Thus, the military's 1968 intervention was far from a typical military coup. Rather, it was a military-led attempt at implementing far-reaching economic and social reforms, such as the Agrarian Reform Law of 1969 and the Industrial Community Law of 1970. The military's lack of understanding of civil society, demonstrated by its authoritarian attempts to control popular participation through a government-sponsored social mobilization agency, the National System for Supporting Social Mobilization (Sistema Nacional de Apoyo a la Mobilización Social--Sinamos), was largely responsible for the failure of its reforms. When the military left power in 1980, it left a legacy of economic mismanagement, incomplete reforms, and a society more radicalized and politicized than when it had taken over.
Yet, the military's revolutionary experiment changed the image of the institution, as well as its own views about the benefits of direct government control. It was, at least for the foreseeable future, immune from direct intervention in politics. It was no longer seen, however, and no longer perceived itself, as a monolithic conservative institution, but rather as the institution that had attempted to do what no political force had been able to do: radically transform the nation's economy and society. Its failure may have strengthened the voice of conservatives within its ranks, but it retained the awareness that social reform and economic development were critical to Peru's social stability and ultimately its national security. And as keeper of national security, it, more than any other force in the nation, was constantly reminded of this by the presence of the SL and other insurgent groups.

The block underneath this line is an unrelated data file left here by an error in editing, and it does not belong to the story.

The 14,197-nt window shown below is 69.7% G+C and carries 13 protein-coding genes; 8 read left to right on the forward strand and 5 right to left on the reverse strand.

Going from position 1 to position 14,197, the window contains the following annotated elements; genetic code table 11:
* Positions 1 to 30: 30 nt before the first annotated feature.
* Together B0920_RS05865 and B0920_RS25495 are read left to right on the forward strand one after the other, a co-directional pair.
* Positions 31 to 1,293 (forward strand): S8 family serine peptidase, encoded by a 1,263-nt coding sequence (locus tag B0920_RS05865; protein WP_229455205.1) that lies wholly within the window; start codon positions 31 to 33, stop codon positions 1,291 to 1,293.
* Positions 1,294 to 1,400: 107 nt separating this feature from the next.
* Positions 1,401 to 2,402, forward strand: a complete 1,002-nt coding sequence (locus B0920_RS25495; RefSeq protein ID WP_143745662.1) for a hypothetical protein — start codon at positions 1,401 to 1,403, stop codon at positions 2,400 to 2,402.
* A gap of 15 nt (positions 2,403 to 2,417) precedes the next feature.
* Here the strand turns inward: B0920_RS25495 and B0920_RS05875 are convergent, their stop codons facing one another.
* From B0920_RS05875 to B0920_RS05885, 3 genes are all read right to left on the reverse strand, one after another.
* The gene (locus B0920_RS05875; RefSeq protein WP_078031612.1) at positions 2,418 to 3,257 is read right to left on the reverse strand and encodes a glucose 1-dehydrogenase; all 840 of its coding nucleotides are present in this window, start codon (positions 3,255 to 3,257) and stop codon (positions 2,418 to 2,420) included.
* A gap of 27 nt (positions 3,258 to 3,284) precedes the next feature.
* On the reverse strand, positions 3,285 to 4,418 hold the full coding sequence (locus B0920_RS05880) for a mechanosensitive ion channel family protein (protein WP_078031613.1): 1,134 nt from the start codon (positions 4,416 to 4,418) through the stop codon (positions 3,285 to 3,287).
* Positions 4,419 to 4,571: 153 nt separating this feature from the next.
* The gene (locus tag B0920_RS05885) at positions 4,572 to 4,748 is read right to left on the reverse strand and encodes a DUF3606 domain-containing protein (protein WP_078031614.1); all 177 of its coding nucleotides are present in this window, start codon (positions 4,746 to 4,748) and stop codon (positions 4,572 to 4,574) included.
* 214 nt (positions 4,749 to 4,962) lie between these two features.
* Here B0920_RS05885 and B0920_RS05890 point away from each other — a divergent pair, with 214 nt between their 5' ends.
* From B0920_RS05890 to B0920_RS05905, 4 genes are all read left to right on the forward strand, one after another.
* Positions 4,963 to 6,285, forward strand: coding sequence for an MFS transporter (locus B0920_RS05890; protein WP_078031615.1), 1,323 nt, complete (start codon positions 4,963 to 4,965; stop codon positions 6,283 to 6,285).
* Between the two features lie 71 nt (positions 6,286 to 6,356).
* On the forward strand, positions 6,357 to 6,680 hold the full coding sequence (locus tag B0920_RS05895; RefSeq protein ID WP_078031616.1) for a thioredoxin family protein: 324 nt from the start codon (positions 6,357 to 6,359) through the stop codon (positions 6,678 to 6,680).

The large proportion of the country under state of emergency rule, coupled with the military's desire to fight against the SL unconstrained by civilian control, had understandably created tensions between successive civilian governments and the military. As in the case of several other transitions to democracy in Latin America, the Peruvian military took precautions to protect its institutional viability and to increase its strength vis-à-vis civilian government. From the outset, the Belaúnde government was forced to accept certain conditions set by the military pertaining to budgetary autonomy and states of emergency. Nineteen days before the surrender of power to the Belaúnde administration, the military passed the Mobilization Law, with minimum publicity in order to avoid civilian reaction. The law enabled the military to expropriate or requisition companies, services, labor, and materials from all Peruvians or foreigners in the country at times of national emergency. These times included cases of "internal subversion and internal disasters." In addition, because the Belaúnde government failed to take the SL seriously until it was too late, the government defaulted to the military in the design and implementation of a counterinsurgency strategy.